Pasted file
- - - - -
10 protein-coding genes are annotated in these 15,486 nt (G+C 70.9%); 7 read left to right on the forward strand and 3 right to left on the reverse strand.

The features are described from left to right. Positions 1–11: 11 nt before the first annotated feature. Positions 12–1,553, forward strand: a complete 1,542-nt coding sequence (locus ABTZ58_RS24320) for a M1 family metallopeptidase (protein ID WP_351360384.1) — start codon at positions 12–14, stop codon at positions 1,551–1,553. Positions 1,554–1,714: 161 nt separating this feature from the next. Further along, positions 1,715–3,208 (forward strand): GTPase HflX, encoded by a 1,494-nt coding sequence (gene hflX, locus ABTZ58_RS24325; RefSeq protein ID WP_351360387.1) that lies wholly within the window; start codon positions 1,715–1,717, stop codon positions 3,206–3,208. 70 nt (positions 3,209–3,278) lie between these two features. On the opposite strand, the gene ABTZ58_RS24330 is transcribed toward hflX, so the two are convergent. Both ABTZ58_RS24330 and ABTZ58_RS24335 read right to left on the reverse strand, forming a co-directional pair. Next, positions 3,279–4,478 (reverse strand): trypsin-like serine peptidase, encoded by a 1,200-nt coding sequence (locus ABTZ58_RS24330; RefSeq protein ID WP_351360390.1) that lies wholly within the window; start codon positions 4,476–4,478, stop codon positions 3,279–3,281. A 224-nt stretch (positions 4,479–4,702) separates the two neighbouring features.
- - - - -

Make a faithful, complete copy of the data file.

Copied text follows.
10 protein-coding genes are annotated in these 15,486 nt (G+C 70.9%); 7 read left to right on the forward strand and 3 right to left on the reverse strand.

The features are described from left to right. Positions 1–11: 11 nt before the first annotated feature. Positions 12–1,553, forward strand: a complete 1,542-nt coding sequence (locus ABTZ58_RS24320) for a M1 family metallopeptidase (protein ID WP_351360384.1) — start codon at positions 12–14, stop codon at positions 1,551–1,553. Positions 1,554–1,714: 161 nt separating this feature from the next. Further along, positions 1,715–3,208 (forward strand): GTPase HflX, encoded by a 1,494-nt coding sequence (gene hflX, locus ABTZ58_RS24325; RefSeq protein ID WP_351360387.1) that lies wholly within the window; start codon positions 1,715–1,717, stop codon positions 3,206–3,208. 70 nt (positions 3,209–3,278) lie between these two features. On the opposite strand, the gene ABTZ58_RS24330 is transcribed toward hflX, so the two are convergent. Both ABTZ58_RS24330 and ABTZ58_RS24335 read right to left on the reverse strand, forming a co-directional pair. Next, positions 3,279–4,478 (reverse strand): trypsin-like serine peptidase, encoded by a 1,200-nt coding sequence (locus ABTZ58_RS24330; RefSeq protein ID WP_351360390.1) that lies wholly within the window; start codon positions 4,476–4,478, stop codon positions 3,279–3,281. A 224-nt stretch (positions 4,479–4,702) separates the two neighbouring features.